The Supreme Court’s December 2016 decision in Apple vs. Samsung reversed a dangerous lower court decision that would have allowed patent plaintiffs to claim the total value of a product containing an allegedly infringing design feature, even if that design feature only provides a small amount of the product’s value. While total profits awards may arguably have been more plausible in an age when devices were less complicated and the design of the object constituted a significant portion of its value, the complexity of modern devices renders total profits awards for design patent infringement particularly illogical.
As the below graphic illustrates, devices like the ones over which the smartphone wars were waged contain a dizzying number of components from a variety of different contributors, all of which combine to give the object its value. Consider Bluetooth 3.0—a technology incorporating the contributions of more than 30,000 patent holders, including 200 universities—which enables short range connectivity between the smartphone and other devices. Or the micro SD removable memory storage card, whose more than 800 patent holders make up the SD Card Association. Imagine what would happen if patent trolls could assert a single design patent to claim the total value of these contributions and innovations, regardless of the design patent’s actual impact on the product’s total value.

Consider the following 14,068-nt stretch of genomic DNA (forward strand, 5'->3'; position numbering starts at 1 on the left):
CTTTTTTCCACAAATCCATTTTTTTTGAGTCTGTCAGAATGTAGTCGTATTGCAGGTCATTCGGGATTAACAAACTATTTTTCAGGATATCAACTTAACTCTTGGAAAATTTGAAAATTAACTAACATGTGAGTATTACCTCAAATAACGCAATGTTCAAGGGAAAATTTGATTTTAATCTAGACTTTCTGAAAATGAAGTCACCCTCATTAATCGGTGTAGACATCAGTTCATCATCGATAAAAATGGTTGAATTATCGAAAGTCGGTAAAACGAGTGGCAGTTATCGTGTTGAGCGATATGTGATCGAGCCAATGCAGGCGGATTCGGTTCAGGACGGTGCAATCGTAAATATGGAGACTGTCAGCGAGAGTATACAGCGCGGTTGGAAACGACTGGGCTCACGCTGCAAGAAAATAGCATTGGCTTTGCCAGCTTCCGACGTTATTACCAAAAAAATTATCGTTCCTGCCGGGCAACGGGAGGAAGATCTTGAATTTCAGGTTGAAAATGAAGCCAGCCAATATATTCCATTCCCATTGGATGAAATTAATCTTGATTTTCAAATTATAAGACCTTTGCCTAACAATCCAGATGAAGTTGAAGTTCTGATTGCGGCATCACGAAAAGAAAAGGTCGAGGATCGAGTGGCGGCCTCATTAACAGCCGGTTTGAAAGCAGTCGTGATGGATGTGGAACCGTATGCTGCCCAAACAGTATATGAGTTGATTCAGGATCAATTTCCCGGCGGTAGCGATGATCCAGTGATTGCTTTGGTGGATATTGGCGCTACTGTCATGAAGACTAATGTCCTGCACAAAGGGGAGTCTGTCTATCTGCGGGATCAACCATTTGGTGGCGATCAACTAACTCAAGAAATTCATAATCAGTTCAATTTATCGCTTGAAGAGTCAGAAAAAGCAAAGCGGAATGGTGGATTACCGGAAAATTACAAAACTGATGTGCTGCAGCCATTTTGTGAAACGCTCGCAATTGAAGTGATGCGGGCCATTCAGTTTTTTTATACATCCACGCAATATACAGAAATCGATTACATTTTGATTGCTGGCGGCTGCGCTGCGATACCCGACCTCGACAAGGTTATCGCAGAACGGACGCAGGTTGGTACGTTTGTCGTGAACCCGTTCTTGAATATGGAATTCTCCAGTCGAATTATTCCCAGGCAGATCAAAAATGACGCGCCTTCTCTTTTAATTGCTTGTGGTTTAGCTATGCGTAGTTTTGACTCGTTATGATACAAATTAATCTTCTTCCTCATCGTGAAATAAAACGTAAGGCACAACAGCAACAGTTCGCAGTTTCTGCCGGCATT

The dangerous implications of allowing design patent holders to claim total profits damages for infringements are obvious, and the logic of a total profits regime is weak. Unless consumers are buying phones principally because of their patented rounded rectangle corners, total profits awards produce windfall profits for design patent holders well beyond their actual economic value. Perversely, these unjustified damages awards hinder rather than promote innovation, directly undermining the fundamental purpose of patent law and emboldening patent trolls.
For further proof that the total profit damages regime make no sense, check out the below graphic illustrating just how many components go into a smartphone: